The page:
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Clinical data
AHFS/Drugs.comInternational Drug Names
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ATC code
Legal status
Legal status
  • In general: ℞ (Prescription only)
Pharmacokinetic data
Elimination half-lifeAbout 4–11 hours
ExcretionMainly bile
  • (3R,5aS,6R,8aS,9R,12S,12aR)-Decahydro-3,6,9-trimethyl-3,12-epoxy-12H-pyrano[4,3-j]-1,2-benzodioxepin-10-ol
CAS Number
PubChem CID
ECHA InfoCard100.128.242 Edit this at Wikidata
Chemical and physical data
Molar mass284.352 g·mol−1
3D model (JSmol)
  • O1[C@H](O)[C@@H](C4CC[C@@H](C)[C@H]3[C@@]42OOC(O[C@@H]12)(C)CC3)C
  • InChI=1S/C15H24O5/c1-8-4-5-11-9(2)12(16)17-13-15(11)10(8)6-7-14(3,18-13)19-20-15/h8-13,16H,4-7H2,1-3H3/t8-,9-,10+,11?,12+,13-,14?,15-/m1/s1 checkY
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Dihydroartemisinin (also known as dihydroqinghaosu, artenimol or DHA) is a drug used to treat malaria. Dihydroartemisinin is the active metabolite of all artemisinin compounds (artemisinin, artesunate, artemether, etc.) and is also available as a drug in itself. It is a semi-synthetic derivative of artemisinin and is widely used as an intermediate in the preparation of other artemisinin-derived antimalarial drugs.[1] It is sold commercially in combination with piperaquine and has been shown to be equivalent to artemether/lumefantrine.[2]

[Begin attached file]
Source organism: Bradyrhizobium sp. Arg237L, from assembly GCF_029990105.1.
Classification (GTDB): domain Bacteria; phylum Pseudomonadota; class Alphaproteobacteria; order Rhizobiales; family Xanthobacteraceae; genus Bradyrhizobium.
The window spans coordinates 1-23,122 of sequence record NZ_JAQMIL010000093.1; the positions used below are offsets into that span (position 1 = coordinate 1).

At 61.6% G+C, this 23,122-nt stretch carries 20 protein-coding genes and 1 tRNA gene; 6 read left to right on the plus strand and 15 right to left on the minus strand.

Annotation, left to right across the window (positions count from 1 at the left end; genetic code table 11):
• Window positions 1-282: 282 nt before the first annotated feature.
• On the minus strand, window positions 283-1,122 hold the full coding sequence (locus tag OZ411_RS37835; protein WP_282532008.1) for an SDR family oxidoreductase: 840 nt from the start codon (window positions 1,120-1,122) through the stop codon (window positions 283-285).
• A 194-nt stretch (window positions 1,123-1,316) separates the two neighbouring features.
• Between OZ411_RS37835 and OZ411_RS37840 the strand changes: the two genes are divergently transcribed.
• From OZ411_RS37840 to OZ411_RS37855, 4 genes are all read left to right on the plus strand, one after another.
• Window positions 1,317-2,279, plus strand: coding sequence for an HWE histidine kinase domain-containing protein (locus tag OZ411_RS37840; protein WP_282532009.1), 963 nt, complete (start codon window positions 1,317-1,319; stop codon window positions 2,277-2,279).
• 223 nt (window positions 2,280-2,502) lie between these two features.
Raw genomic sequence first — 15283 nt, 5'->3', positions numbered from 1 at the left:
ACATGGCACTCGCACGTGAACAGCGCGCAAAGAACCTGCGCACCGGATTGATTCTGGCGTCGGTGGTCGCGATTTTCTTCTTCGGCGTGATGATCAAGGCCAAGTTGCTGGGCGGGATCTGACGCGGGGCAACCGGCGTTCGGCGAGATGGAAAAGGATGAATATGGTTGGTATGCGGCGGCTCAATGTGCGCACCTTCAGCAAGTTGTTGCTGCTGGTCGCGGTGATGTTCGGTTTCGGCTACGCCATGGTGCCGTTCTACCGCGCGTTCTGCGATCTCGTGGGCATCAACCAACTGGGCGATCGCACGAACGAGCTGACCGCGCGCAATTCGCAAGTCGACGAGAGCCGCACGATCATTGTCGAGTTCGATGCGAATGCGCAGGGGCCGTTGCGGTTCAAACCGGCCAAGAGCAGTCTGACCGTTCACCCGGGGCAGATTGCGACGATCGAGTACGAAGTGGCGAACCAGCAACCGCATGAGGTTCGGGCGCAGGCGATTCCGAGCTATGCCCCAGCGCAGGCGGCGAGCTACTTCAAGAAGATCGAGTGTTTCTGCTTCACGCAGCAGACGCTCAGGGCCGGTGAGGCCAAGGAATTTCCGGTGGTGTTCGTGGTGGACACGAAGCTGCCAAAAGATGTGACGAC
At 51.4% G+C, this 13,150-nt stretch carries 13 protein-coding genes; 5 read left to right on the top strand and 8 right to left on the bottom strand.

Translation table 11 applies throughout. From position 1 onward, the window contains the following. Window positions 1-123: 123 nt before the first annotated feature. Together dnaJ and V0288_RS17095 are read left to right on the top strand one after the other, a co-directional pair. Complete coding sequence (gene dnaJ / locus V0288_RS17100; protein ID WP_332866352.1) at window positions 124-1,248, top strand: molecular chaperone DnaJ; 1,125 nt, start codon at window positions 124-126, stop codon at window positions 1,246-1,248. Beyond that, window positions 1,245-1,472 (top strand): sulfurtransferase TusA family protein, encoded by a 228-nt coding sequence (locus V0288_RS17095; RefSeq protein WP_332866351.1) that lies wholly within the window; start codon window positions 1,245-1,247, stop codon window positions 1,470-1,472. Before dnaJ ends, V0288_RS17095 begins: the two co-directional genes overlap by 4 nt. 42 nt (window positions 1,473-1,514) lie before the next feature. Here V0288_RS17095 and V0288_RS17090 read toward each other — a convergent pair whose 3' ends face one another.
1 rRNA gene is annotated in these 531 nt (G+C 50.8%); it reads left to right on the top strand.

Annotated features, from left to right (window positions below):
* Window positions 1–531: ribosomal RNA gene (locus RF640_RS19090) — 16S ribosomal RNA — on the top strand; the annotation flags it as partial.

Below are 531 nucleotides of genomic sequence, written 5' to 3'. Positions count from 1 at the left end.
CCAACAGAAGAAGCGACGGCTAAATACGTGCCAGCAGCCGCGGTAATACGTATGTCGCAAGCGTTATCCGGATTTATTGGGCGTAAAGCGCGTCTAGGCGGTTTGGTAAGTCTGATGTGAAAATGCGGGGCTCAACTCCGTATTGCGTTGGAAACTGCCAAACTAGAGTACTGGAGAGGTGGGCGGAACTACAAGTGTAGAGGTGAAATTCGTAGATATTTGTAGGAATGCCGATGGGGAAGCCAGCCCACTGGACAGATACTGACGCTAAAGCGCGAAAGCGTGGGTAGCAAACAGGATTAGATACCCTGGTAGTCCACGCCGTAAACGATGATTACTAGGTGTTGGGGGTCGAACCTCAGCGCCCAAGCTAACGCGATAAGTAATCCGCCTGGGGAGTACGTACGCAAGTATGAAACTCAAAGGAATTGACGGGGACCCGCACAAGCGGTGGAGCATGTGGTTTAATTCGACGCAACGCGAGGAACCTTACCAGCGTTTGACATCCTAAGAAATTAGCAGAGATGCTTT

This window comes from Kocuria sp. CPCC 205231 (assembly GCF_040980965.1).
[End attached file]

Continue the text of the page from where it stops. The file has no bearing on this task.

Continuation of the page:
Medical use[edit]

Dihydroartemisinin is used to treat malaria, generally as a combination drug with piperaquine.[3]

In a systematic review of randomized controlled trials, both dihydroartemisinin-piperaquine and artemether-lumefantrine are very effective at treating malaria (high quality evidence). However, dihydroartemisinin-piperaquine cures slightly more patients than artemether-lumefantrine, and it also prevents further malaria infections for longer after treatment (high quality evidence). Dihydroartemisinin-piperaquine and artemether-lumefantrine probably have similar side effects (moderate quality evidence). The studies were all conducted in Africa. In studies of people living in Asia, dihydroartemisinin-piperaquine is as effective as artesunate plus mefloquine at treating malaria (moderate quality evidence). Artesunate plus mefloquine probably causes more nausea, vomiting, dizziness, sleeplessness, and palpitations than dihydroartemisinin-piperaquine (moderate quality evidence).[4]

Pharmacology and mechanism[edit]